Exercising To Success

I have made no secret that I am against low-intensity weight training and steady state aerobics. There are numerous reasons, but in this post I want to focus on a new one. That is the concept of exercising to success.

I believe that the most important aspect to designing an exercise program is creating a pathway for success. This means working with your body and not against it. Leaving the gym feeling challenged and not defeated. Too many people leave the gym without challenging themselves or they run themselves to failure.

What is the evolutionary purpose for exercise? To chase down food or avoid being food. Since expending a lot of calories to chase down calories makes poor sense, our hormones reward brief and intense movements. When one engages in exercise that is long and excessive, the body releases the stress hormone cortisol which triggers insulin. That promotes fat storage, carb craving and suppresses growth hormone.

It is OK to train to failure occasionally. And low intensity work is great when recovering from illness or injury, however I strongly favor brief intense strength based workouts.

In the post Rambling Thoughts About Gym Survivorship, I mentioned that most of the people you see in the gym will fail to meet their goals. The body wants to be challenged and it wants to succeed. Lift something heavy or engage in a Tabata style high intensity workout and then leave. Do that 1-2 times a week. That is it.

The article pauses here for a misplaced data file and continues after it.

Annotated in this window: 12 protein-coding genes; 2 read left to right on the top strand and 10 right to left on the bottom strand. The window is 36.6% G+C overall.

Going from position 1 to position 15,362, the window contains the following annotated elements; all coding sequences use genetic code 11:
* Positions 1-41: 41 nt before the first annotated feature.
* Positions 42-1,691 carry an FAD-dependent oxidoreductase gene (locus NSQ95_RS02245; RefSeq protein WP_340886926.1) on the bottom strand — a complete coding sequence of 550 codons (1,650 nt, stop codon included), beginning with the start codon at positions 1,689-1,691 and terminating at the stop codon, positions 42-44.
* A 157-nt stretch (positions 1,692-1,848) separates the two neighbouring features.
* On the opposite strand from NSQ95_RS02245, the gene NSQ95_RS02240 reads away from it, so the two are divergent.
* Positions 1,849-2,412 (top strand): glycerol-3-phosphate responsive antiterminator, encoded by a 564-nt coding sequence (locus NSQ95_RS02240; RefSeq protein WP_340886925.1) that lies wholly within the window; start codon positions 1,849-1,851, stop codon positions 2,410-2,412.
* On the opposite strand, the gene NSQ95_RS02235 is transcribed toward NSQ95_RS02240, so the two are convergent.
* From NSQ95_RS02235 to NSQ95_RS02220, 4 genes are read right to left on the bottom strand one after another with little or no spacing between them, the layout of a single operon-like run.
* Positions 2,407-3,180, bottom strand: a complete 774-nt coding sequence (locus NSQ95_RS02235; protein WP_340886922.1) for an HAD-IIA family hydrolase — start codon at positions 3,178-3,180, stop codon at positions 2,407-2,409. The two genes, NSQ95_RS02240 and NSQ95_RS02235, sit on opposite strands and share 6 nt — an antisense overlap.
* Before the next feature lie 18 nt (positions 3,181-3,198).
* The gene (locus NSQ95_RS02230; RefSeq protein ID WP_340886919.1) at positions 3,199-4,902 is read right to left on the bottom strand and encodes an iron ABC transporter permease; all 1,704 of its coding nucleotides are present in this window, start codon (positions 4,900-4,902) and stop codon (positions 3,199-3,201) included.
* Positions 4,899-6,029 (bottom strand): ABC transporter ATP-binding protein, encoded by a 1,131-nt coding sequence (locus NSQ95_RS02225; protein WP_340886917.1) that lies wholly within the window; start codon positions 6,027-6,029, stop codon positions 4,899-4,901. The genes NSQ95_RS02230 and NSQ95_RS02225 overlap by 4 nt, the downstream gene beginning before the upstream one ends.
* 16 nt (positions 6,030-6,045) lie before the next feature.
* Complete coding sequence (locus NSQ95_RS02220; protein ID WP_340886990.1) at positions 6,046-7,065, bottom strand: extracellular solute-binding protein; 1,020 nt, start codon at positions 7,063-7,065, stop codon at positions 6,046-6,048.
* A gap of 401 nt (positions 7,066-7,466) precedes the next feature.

At my gym, I’d say I am in better shape than 90% of the members. However, almost all the members work out longer and more days than me. When you push your body to failure time and time again on predictable exercise regiments, the body will optimize so the work out becomes less effective and then it will preemptively go to failure. By preemptively going to failure the body is attempting to protect itself from activity it sees as harmful. You may imagine yourself as the next Lance Armstrong, but your body thinks you are being chased by prey and you still haven’t escaped.

UPDATE (November 2013): I have altered my opinion slightly on this topic. It is fine to exercise to failure if it is done in a safe manner, but one needs much longer rest periods between workouts. For example a single HIT workout that lasts 15 minutes that results in total muscular failure might require 7-10 days of rest before returning to the gym. In this scenario most days are spent “resting to success”.

Outliers – The Story of Success

Everyone else seems to be reading this book now. Me too.

Outliers: The Story of Success
Outliers: The Story of Success by Malcolm Gladwell impressed me. This guy can bundle massive amounts of statistical evidence into fun readable and entertaining stories. I liked this book better The Tipping Point. I don’t recall reading Blink, although my gut reaction is I didn’t. :)

This is the story of how success in society almost always starts with a huge statistical advantage that eliminates most competitors. One example in the book was how kids that are six months older than their classmates have an advantage in sports and maturity that compounds over time.

Hey, I was thrown into kindergarten at 4 years old, months before turning 5. Maybe I could have been better in sports or academics had I started at 5 years old? I coulda had class. I coulda been a contender. I coulda been somebody… ;)